In June, as Ms. Coats told me about the house and the neighborhood from the doorstep of her bungalow, she gazed toward a fresh foundation that had entombed the back half of Lot 118 in concrete. Over the next few weeks, a construction crew erected a two-story building that filled in a green rectangle from the Clairemont Villas brochure. A few feet away, the original four-bedroom house was loudly gut-renovated into a pair of apartments.
When the workers head to their next job this month, they will leave what amounts to a triplex rental complex on the type of lot that in the seven decades since Ms. Coats’s family moved in had been reserved for single-family houses. It’s part of a push across California and the nation to encourage density in suburban neighborhoods by allowing people to subdivide single-family houses and build new units in their backyards…
In the vast zone between those poles lie existing single-family neighborhoods like Clairemont, which account for most of the urban landscape yet remain conspicuously untouched. The omission is the product of a political bargain that says sprawl can sprawl and downtowns can rise but single-family neighborhoods are sealed off from growth by the cudgel of zoning rules that dictate what can be built where. The deal is almost never stated so plainly, but it is the foundation of local politics in virtually every U.S. city and cuts to the core of the country’s deepest class and racial conflicts…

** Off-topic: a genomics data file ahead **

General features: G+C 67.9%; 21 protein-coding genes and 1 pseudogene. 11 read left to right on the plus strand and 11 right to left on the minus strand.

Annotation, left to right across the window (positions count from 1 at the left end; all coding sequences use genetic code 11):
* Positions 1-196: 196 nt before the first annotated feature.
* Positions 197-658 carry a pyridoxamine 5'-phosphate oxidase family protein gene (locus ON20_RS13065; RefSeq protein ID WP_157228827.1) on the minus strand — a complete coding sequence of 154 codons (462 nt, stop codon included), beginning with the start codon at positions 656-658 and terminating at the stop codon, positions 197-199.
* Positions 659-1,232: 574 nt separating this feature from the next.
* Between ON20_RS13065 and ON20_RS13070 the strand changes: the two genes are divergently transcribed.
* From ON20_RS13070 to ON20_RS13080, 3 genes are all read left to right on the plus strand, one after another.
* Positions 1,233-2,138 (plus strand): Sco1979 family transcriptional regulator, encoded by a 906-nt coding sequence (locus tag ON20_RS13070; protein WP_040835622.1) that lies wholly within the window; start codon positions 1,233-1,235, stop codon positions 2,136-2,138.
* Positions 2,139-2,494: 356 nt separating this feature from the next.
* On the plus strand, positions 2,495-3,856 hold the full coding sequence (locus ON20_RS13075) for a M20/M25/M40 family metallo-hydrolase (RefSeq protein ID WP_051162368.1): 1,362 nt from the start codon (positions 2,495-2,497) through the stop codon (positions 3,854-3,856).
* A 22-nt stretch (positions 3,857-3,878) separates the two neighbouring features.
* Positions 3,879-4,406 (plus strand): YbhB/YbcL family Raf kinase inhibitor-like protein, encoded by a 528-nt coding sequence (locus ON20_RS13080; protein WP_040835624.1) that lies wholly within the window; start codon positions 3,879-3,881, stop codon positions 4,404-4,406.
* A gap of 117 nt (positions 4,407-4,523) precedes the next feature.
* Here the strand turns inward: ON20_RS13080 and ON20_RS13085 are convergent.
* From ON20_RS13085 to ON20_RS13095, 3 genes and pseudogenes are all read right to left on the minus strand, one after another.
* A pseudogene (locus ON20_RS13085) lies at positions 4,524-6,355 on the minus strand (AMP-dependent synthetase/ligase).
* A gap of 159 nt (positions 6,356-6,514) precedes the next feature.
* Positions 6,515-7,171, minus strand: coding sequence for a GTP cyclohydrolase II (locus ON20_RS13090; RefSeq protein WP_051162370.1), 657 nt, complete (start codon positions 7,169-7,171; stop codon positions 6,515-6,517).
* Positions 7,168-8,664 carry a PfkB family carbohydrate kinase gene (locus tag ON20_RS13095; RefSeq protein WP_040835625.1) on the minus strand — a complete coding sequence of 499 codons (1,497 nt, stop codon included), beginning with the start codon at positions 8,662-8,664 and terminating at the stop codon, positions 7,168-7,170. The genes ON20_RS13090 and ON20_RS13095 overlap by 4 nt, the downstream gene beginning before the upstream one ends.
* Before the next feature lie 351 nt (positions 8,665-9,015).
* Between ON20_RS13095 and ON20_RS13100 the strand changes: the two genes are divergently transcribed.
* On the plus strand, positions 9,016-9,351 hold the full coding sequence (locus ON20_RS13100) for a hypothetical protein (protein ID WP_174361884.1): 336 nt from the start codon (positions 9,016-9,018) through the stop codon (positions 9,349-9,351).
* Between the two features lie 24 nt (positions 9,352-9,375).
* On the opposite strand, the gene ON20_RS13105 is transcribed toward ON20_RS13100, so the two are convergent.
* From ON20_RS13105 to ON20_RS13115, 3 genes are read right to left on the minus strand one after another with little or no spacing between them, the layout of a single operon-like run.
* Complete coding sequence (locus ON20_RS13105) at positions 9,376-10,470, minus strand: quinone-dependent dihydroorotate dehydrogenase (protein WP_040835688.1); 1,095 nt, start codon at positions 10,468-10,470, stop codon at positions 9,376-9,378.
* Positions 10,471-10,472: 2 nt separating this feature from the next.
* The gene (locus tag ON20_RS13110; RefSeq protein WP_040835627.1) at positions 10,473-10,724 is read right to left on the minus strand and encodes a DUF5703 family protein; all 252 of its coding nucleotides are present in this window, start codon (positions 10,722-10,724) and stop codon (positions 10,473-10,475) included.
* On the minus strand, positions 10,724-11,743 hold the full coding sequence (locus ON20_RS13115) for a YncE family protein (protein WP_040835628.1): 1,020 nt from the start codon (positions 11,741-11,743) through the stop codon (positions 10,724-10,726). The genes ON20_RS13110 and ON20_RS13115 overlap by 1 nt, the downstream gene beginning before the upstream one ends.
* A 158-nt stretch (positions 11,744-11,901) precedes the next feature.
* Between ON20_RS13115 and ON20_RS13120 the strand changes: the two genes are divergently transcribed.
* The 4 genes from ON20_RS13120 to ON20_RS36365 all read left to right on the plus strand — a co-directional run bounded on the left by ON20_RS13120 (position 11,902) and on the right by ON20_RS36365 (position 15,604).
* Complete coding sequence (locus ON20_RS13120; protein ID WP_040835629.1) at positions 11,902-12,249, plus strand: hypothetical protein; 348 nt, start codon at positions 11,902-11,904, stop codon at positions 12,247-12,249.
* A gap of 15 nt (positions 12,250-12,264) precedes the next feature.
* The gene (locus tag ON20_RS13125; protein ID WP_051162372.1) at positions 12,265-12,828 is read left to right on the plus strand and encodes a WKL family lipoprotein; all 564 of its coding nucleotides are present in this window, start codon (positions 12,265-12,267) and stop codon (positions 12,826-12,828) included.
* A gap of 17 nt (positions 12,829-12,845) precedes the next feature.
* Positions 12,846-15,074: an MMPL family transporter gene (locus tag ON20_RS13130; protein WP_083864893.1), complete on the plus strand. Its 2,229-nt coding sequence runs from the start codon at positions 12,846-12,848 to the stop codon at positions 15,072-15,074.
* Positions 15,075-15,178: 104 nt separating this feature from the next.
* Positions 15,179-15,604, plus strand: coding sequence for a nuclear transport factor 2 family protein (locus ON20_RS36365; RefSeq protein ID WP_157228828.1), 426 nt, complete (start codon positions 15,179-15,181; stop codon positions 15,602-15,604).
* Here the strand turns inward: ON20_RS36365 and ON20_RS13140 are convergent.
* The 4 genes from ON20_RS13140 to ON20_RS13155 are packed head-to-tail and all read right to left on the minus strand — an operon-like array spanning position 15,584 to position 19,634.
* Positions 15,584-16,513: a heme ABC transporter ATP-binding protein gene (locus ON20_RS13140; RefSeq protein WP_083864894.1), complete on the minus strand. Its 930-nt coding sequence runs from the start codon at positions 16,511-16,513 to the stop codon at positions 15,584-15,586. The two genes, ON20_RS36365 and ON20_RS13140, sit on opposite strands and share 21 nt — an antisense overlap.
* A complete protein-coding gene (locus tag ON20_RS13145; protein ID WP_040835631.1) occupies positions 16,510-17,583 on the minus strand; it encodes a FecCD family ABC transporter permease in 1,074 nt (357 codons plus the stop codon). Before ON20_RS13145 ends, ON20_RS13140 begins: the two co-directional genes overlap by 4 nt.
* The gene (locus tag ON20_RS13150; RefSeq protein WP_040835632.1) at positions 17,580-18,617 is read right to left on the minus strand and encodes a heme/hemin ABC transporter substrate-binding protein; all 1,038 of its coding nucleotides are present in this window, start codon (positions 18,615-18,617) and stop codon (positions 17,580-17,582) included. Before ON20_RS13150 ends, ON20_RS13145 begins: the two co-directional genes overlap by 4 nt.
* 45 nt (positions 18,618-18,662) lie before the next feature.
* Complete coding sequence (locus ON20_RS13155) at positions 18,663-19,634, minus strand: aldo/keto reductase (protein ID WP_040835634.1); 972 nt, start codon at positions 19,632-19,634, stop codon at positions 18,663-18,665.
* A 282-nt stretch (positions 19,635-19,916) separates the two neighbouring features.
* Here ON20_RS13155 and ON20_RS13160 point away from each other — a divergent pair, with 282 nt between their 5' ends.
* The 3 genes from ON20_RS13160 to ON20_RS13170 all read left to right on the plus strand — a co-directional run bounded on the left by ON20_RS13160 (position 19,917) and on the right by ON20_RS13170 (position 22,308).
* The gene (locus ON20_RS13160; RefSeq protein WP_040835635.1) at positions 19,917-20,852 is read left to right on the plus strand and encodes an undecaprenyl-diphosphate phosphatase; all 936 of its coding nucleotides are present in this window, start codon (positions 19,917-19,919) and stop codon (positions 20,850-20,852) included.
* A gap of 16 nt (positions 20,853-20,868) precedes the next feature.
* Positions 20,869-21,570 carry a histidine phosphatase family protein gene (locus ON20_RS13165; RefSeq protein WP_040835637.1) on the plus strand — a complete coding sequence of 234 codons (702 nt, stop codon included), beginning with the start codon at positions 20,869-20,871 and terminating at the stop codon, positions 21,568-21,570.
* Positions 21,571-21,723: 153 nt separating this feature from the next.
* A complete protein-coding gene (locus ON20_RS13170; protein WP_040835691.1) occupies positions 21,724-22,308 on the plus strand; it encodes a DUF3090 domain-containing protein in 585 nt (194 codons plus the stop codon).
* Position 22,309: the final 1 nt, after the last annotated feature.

“It doesn’t fit.” “It’s adding people.” “We don’t want that here.” “There’s other places for that.” “We just want to keep our neighborhood like it is.” “They want to push us out and tear our houses down.” “Parking.” “Parking.” “Parking.”
Several quick thoughts on these changes in many suburban communities:
Where exactly this density will happen will be fascinating to watch. Will it happen in wealthier suburban communities or will they be able to keep it at bay? Inner-ring suburbs are often already more familiar with such density but this is less common in suburbs further from the big city.
The housing pressure is acute in California but is not so clear or as well publicized in many other locations. If this works in California, where else does it show up?
The NIMBY concerns cited above will be vocally shared again and again. The appeal for many single-family home owners is the space between neighbors, relatively lots of room for parking, and not feeling like the neighborhood is crowded.
Now, as recall ballots are dropping in mailboxes, children are returning to school amid heated battles over mask mandates and skyrocketing cases of the highly transmissible Delta variant. Leaders of the effort to remove Newsom for office are confident that women, exasperated by the effect of Newsom’s policies on their children, are the reason they will prevail.